While his offer list does not have the overall quantity of Austin Stogner’s, Jalen Wydermyer has as many quality offers as any tight end in this class. He received his first offer from Baylor in May of 2017, and in the year since then he has reported 19 total FBS offers, including ones from Alabama, Auburn, Florida, Georgia, LSU, Miami (Florida), Minnesota, Missouri, Nebraska, North Carolina, and Texas A&M. He visited Texas for Junior Day in February and is being followed on Twitter by no less than seven UT coaches and support staffers, but he has not reported an offer from the Longhorns. Perhaps that will change at some point this spring.
Wydermyer, whose recruit profiles list him at 6’5” and 225-235 pounds, earned first team all-district honors at tight end after catching 25 passes for 412 yards and a team-leading 8 touchdowns during the 2017 football season and helping Dickinson reach the area round of the 6A Division I playoffs. Afterwards he switched to basketball and earned first team all-district honors in that sport as well, helping Dickinson to a runner-up finish in District 24-6A. Dickinson lost 54-52 in overtime to Alief Taylor in the first round of the basketball playoffs, and that Taylor team went on to win its next three playoff contests (two of them in double-overtime) by a combined margin of eight points before losing in the 6A Region III championship to eventual state runner-up Katy Tompkins.
Physically, Wydermyer reminds me of 2018 tight end Nic McTear (Frisco Heritage), a one-time Oklahoma State commit who received Big 12, ACC, and SEC offers but eventually signed with San Diego State. They both lined up in a variety of spots along their teams’ formations, from tight end to the slot to H-back, and both were skilled at attacking the middle of the field as receivers and working off play-action, though McTear showed a lot more prowess as a blocker on the edge as an attached TE.
Wydermyer’s highlights don’t show him playing as an attached TE a whole lot, nor are there many clips to be found of him physically taking on defensive ends or linebackers as a blocker, but he’s got athletic potential and plenty of filling out to do. He has 19 offers for a reason. The 247Sports composite ratings have him as the #17 TE nationally and the #52 recruit in Texas.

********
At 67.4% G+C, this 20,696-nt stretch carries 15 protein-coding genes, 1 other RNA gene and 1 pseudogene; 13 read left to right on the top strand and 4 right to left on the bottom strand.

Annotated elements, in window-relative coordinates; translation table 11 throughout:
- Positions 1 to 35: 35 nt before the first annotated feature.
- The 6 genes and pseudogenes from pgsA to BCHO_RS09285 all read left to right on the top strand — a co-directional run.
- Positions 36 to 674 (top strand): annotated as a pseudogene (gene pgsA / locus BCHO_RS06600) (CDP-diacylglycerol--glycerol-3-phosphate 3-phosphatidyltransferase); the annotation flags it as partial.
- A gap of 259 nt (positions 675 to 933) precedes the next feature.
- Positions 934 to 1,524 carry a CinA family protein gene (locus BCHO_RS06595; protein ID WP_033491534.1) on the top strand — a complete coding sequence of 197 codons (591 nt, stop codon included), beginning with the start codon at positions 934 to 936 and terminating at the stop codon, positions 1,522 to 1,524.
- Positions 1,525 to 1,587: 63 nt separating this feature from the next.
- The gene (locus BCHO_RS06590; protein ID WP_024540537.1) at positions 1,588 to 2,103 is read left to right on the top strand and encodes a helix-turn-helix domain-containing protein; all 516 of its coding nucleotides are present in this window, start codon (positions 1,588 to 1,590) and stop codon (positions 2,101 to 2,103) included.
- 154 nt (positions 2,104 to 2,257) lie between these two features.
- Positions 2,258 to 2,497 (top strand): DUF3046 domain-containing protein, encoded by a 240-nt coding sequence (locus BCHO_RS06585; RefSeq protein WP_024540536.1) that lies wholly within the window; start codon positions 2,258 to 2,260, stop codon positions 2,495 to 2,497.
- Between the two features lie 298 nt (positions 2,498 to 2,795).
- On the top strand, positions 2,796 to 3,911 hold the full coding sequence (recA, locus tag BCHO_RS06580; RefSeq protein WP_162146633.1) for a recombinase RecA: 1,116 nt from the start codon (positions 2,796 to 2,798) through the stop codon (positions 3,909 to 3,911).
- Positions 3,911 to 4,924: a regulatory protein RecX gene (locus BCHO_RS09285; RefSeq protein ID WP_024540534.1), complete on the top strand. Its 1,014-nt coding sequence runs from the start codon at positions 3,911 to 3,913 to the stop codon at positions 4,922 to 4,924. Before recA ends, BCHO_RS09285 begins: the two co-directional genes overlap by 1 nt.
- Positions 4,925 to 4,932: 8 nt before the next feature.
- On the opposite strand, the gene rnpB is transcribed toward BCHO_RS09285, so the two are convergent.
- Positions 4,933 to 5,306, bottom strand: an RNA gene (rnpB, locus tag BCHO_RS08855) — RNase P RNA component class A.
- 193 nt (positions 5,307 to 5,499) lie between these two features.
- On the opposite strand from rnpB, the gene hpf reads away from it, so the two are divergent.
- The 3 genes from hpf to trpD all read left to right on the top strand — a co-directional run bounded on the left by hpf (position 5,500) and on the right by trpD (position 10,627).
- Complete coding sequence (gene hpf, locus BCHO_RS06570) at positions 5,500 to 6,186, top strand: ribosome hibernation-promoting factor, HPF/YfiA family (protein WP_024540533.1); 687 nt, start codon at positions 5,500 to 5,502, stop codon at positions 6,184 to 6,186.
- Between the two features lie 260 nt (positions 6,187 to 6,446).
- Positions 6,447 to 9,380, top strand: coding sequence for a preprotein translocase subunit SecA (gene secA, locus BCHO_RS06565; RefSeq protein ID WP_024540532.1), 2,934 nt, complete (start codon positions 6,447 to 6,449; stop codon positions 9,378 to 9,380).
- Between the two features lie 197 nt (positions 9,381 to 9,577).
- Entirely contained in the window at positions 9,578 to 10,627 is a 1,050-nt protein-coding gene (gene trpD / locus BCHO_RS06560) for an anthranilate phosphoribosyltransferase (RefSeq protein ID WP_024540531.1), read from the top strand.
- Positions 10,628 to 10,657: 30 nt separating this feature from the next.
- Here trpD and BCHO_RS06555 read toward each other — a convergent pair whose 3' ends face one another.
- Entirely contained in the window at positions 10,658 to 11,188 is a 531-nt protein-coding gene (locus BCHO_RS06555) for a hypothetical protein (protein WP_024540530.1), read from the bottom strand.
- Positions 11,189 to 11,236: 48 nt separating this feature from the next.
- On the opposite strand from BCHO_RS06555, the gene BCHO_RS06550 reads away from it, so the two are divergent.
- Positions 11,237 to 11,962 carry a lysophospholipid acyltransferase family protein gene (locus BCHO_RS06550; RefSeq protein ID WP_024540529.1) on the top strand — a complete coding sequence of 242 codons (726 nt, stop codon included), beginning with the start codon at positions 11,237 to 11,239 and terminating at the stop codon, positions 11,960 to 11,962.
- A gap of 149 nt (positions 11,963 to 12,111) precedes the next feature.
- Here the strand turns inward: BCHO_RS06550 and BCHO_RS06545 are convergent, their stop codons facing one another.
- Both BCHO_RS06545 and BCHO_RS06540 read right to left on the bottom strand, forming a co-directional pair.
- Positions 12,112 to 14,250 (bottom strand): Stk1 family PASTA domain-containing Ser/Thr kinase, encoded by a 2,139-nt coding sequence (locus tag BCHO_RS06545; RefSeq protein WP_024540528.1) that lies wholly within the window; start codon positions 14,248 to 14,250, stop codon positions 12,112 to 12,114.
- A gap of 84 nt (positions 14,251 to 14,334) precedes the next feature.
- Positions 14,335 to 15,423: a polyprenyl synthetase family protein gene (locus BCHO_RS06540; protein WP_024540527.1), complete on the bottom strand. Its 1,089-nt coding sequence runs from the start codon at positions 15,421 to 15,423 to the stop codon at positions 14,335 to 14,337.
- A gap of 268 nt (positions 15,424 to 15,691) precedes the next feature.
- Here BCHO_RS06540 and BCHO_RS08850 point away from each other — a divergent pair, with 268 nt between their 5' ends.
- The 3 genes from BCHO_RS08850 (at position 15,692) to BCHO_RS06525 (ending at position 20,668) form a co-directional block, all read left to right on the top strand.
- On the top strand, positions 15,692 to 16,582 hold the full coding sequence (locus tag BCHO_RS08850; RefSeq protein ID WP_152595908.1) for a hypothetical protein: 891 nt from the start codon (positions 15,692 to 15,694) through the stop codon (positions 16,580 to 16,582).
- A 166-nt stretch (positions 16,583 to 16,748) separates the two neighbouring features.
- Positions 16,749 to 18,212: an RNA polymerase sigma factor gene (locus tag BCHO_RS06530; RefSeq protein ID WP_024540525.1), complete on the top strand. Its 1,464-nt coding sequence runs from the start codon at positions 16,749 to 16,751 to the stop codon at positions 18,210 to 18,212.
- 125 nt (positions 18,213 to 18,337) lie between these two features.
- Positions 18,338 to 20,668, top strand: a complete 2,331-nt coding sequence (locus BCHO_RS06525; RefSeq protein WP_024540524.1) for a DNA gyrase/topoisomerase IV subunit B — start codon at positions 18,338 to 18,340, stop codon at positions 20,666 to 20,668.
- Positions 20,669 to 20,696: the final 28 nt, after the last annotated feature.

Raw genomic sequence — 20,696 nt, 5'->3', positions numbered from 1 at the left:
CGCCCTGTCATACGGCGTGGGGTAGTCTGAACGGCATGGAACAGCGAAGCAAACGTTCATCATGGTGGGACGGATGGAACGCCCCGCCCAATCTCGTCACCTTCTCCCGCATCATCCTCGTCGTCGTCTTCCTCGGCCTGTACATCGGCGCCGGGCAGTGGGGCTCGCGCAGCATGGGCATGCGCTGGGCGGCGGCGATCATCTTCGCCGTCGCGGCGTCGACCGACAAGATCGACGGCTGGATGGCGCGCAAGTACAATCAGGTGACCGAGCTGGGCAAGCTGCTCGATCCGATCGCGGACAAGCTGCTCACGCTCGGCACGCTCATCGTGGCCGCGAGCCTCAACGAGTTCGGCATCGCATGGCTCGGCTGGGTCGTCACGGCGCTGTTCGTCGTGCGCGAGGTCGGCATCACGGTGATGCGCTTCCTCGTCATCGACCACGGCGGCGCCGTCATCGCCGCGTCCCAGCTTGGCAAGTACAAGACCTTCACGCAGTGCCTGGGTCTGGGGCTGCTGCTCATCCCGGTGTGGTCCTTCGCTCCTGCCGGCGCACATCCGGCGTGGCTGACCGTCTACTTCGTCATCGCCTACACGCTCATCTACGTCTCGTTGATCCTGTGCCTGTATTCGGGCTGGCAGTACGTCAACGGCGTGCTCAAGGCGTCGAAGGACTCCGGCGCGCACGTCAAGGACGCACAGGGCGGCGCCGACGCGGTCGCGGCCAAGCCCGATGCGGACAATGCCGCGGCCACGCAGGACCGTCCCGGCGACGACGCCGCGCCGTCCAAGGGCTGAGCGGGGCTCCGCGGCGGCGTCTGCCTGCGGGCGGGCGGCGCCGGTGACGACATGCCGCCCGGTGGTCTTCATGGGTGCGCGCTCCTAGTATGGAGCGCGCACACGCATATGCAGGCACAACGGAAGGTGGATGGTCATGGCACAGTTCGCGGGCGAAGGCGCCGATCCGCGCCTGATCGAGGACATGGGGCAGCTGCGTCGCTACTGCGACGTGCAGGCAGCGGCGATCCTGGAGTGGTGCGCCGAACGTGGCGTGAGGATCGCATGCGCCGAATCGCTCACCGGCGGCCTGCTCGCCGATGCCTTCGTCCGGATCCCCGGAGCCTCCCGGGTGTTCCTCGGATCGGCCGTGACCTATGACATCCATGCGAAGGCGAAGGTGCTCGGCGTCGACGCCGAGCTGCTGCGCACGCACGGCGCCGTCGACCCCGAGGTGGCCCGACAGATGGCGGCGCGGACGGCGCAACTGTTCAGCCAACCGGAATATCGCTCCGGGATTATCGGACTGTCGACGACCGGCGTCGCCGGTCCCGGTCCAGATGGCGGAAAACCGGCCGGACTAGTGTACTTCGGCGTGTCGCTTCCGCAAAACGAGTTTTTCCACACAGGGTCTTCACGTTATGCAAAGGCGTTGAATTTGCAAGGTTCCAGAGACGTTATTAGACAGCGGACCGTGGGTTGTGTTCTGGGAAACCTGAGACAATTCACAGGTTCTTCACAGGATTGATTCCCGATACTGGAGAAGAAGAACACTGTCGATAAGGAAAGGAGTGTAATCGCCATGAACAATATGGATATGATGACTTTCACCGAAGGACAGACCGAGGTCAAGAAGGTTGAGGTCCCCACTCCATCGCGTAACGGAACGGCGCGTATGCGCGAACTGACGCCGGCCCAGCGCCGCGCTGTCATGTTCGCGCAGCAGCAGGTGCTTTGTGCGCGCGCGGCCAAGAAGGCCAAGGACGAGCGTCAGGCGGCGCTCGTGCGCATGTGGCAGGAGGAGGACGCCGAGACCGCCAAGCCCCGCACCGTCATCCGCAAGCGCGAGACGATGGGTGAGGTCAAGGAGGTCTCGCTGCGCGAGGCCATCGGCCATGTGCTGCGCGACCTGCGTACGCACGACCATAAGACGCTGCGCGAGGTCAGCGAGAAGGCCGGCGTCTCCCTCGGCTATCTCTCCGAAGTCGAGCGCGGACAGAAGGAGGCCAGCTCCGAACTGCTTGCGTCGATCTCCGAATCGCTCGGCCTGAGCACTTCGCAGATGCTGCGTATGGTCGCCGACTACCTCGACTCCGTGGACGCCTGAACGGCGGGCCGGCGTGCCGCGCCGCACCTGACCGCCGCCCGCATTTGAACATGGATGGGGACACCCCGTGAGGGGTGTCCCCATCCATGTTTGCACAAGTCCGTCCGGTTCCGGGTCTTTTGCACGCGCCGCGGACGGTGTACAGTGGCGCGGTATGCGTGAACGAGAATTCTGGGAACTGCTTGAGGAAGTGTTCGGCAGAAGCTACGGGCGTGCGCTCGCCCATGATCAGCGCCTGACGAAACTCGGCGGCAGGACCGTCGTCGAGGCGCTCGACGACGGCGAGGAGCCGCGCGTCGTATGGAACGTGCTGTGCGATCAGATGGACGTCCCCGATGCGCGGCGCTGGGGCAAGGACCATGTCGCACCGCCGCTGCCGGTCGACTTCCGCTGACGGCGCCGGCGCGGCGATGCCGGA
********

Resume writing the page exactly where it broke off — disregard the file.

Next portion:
Simon Gonzalez (Magnolia West)
If you’re a fan of Texas Longhorns tight end Cade Brewer and are curious who his equivalent in the class of 2019 might be, look no further than Simon Gonzalez. Gonzalez isn’t employed in quite the variety of positions and alignments as the former Lake Travis star, but he does a lot of the same things well, and like Brewer he was a very aggressive blocker despite having merely average size for a tight end prospect as a junior.
Gonzalez says he weighed around 200 pounds as he entered the offseason after the end of his team’s 2017 season, and in February he measured 6’3” and 212 pounds at The Opening Houston regional camp, putting him at roughly the same height and slightly lighter than Brewer was at the same age. He reports that he measured 6’3.5” and 222 pounds in late April.
Lining up primarily in the slot with occasional snaps as an attached tight end, Gonzalez caught 27 passes for 500 yards and 7 TDs in 2017, helping Magnolia West to the area round of the playoffs and earning first team All-District 20-5A honors. In his team’s two playoff games (a bi-district win over Leander Rouse and an area loss to Temple) he had a combined nine receptions for 251 yards and three TDs.
He’s a good route-runner with the ability to get open against high school defenders and good hands to pull in the ball while taking a hit. How he’ll fare in college while blocking bigger opponents is something coaches have to project with any high school tight end, and though Gonzalez’s blocking plays seen in his junior highlights primarily match him up with defensive backs, he shows a real mean streak in that area of his game.
He’s another prospect whose recruitment has started to heat up in the past two months. Since late February he has reported offers from Louisiana Tech, UTSA, Texas State, Louisiana-Monroe, North Texas, Tulane, Southern Mississippi, Wyoming, and Tulsa, and he has recently started to receive interest from Texas.